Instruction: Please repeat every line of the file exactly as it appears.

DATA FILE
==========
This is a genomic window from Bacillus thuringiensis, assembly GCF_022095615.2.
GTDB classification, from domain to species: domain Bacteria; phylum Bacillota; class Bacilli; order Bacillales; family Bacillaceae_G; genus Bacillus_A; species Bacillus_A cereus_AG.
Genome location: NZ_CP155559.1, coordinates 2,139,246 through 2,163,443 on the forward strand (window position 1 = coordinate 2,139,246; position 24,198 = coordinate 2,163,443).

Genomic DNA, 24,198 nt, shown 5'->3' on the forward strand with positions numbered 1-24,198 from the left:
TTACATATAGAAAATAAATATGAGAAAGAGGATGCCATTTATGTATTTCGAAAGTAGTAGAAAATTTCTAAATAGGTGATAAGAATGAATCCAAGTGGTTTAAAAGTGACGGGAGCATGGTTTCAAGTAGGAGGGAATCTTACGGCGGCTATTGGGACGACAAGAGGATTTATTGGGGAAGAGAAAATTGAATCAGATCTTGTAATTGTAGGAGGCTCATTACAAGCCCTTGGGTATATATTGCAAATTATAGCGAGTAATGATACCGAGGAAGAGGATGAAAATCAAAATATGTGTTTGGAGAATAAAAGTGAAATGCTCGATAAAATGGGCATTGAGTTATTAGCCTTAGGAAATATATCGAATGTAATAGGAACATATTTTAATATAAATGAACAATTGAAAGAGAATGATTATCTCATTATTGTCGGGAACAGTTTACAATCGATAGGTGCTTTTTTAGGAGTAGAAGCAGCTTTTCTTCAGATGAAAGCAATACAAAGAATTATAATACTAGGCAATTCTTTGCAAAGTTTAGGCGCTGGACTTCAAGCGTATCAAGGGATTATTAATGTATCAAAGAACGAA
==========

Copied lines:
This is a genomic window from Bacillus thuringiensis, assembly GCF_022095615.2.
GTDB classification, from domain to species: domain Bacteria; phylum Bacillota; class Bacilli; order Bacillales; family Bacillaceae_G; genus Bacillus_A; species Bacillus_A cereus_AG.
Genome location: NZ_CP155559.1, coordinates 2,139,246 through 2,163,443 on the forward strand (window position 1 = coordinate 2,139,246; position 24,198 = coordinate 2,163,443).

Genomic DNA, 24,198 nt, shown 5'->3' on the forward strand with positions numbered 1-24,198 from the left:
TTACATATAGAAAATAAATATGAGAAAGAGGATGCCATTTATGTATTTCGAAAGTAGTAGAAAATTTCTAAATAGGTGATAAGAATGAATCCAAGTGGTTTAAAAGTGACGGGAGCATGGTTTCAAGTAGGAGGGAATCTTACGGCGGCTATTGGGACGACAAGAGGATTTATTGGGGAAGAGAAAATTGAATCAGATCTTGTAATTGTAGGAGGCTCATTACAAGCCCTTGGGTATATATTGCAAATTATAGCGAGTAATGATACCGAGGAAGAGGATGAAAATCAAAATATGTGTTTGGAGAATAAAAGTGAAATGCTCGATAAAATGGGCATTGAGTTATTAGCCTTAGGAAATATATCGAATGTAATAGGAACATATTTTAATATAAATGAACAATTGAAAGAGAATGATTATCTCATTATTGTCGGGAACAGTTTACAATCGATAGGTGCTTTTTTAGGAGTAGAAGCAGCTTTTCTTCAGATGAAAGCAATACAAAGAATTATAATACTAGGCAATTCTTTGCAAAGTTTAGGCGCTGGACTTCAAGCGTATCAAGGGATTATTAATGTATCAAAGAACGAA